Cyberoam EDP 3.2
Strengths: Impressive range of endpoint controls, easy to deploy, good management tools, excellent value, modular format
Weaknesses: Deployment tool cannot identify client OS, agents 32-bit, AD support basic
Verdict: Cyberoam's EDP offers probably the most comprehensive range of access controls, is easy to deploy and priced to suit a wide range of businesses
Not content with an impressive portfolio of UTM security appliances, Cyberoam has turned to endpoint security and delivered a software product offering a far greater range of access controls than any of the established solutions.
Its endpoint data protection (EDP) product tackles access of removable media and workstation ports and adds optional controls for IM apps, email and applications. There's much more, as it offers encryption, data protection, hardware and software inventory and asset management.
EDP is completely modular, with the device control option looking after all ports, including USB, serial, network, audio, infrared and Bluetooth. The data protection module provides encryption of removable storage devices, shadow copying of transferred data and file-transfer controls for IM apps and email.
The application control module uses classes to determine which applications users are allowed to run. Finally, there's asset management, which adds hardware and software inventory, plus change and patch management. If you want the lot, then go for the full management suite, which looks good value.
EDP comprises a central server, management console and client agents. If you're using Vista, 7 or Server 2008 as a management host, you must manually install SQL Server Express 2005 prior to loading the server.
Using the separate utility, we deployed the EDP agent to test clients comprising Windows XP, Vista, 7, Server 2003 and 2008 systems. It's a smooth process, but it was annoying that the utility couldn't identify the operating system on any of the test hosts, which could be an issue with larger networks.
The EDP console displays all managed systems in the left pane and new agents are placed in a default group. It's easy to create new groups to represent offices, departments and so on and drag selected agents into them. Policies are assigned at the system or group level and using a base policy for the default group allows access controls to be applied the moment the agent has been deployed.
EDP does support Active Directory, but it's not as polished as products such as DeviceLock. The console displays all logged-in AD users, but it can't import these from a domain controller; they need to be placed in EDP groups where policies can be applied to them, but this can't include system policies.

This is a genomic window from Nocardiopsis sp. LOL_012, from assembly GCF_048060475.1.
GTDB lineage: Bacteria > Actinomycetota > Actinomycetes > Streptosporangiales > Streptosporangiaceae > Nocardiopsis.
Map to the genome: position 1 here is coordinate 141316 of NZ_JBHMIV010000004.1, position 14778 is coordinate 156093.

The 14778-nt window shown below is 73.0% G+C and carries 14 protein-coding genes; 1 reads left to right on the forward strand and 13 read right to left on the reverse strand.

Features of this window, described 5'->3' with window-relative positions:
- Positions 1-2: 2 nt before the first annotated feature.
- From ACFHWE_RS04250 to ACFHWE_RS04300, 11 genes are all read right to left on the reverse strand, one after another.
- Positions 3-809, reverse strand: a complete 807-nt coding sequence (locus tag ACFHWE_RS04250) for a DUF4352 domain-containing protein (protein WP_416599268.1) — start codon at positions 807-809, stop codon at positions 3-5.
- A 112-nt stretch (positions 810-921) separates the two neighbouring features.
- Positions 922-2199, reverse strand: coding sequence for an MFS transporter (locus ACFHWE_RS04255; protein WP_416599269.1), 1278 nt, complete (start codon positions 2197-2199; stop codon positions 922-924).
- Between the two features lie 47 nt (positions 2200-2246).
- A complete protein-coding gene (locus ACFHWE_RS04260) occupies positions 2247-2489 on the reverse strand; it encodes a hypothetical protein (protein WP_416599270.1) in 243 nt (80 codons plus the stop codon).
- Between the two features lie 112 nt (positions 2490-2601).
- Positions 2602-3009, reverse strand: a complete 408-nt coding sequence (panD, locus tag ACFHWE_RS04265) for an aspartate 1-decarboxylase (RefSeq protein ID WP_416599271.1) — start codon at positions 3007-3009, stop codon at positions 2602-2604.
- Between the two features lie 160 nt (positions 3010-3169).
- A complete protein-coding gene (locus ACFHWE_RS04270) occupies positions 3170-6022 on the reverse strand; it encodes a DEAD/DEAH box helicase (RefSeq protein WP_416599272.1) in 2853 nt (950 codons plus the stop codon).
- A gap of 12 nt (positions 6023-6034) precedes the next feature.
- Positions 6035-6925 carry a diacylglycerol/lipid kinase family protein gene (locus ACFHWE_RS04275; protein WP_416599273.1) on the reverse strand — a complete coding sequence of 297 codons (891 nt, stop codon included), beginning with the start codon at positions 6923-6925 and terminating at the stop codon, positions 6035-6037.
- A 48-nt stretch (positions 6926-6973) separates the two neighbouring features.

The main console offers a row of tabs for accessing the auditing, event log, policy creation and monitoring tools. The audit tab provides basic information about selected systems, including the installed operating system, computer name and uptime - and you can switch to viewing lists and graphs of active applications.
For policy creation, you select the system or group from the left pane and pick either the basic or advanced policy tab in the main window. Basic policies function at the system and group level and enforce access rights to system operations and settings.
We were able to block users from accessing Windows features such as the Control Panel, Device Management, Task Manager, editing the registry and so on. We could even block access to the System Restore function, to stop systems being recovered back to before an agent was loaded.
Device policies control access to any type of device that can be plugged into a workstation. We tested with a selection of USB storage devices and found that although the client system loaded their drivers, they remained inaccessible. EDP can block access to unwanted hardware such as USB storage and network devices, but allow HIDs (human interface devices) to be used.
The application control module shows what's running on a system or a group and uses classes to stop users getting around its controls by changing filenames. Using EDP's software inventory, you can view all identified applications, drag them into classes and apply your desired restrictions.
We used blocking policies for resident P2P apps and after applying them, users could no longer load the likes of BitTorrent, as the executable was unavailable. We also asked to be notified when these actions occurred and pop-up windows duly appeared on the admin system.
Advanced policies look after email, IM apps, documents and printing. Email policies control what is being sent and use details such as the sender, recipient, subject and attachment name and size to determine whether to block a message.
IM policies control file transfers and enforce extension type and size restrictions. A smart feature is the option to allow transfers but back up each file to the EDP server. Document policies restrict access to selected file types and we could block access or backup for read, modify or delete operations and apply these to disk types such as fixed, removable or optical.
EDP's asset management module provides endpoint vulnerability assessments, critical patch lists, logs of changes to hardware and software and even software tools. Event logging is extensive and extends to real-time viewing of IM conversations and all emails for selected clients.
Encryption is applied using advanced policies and these assign user rights to specific pieces of removable media. The latter only allows users within EDP and with the rights to access specific media and decrypt the contents.
There is a good choice of established endpoint control solutions, but Cyberoam's EDP has just raised the bar. It delivers an incredible range of features that far outstrips the competition. It is simple to deploy and manage and its modular format means you only buy what you need.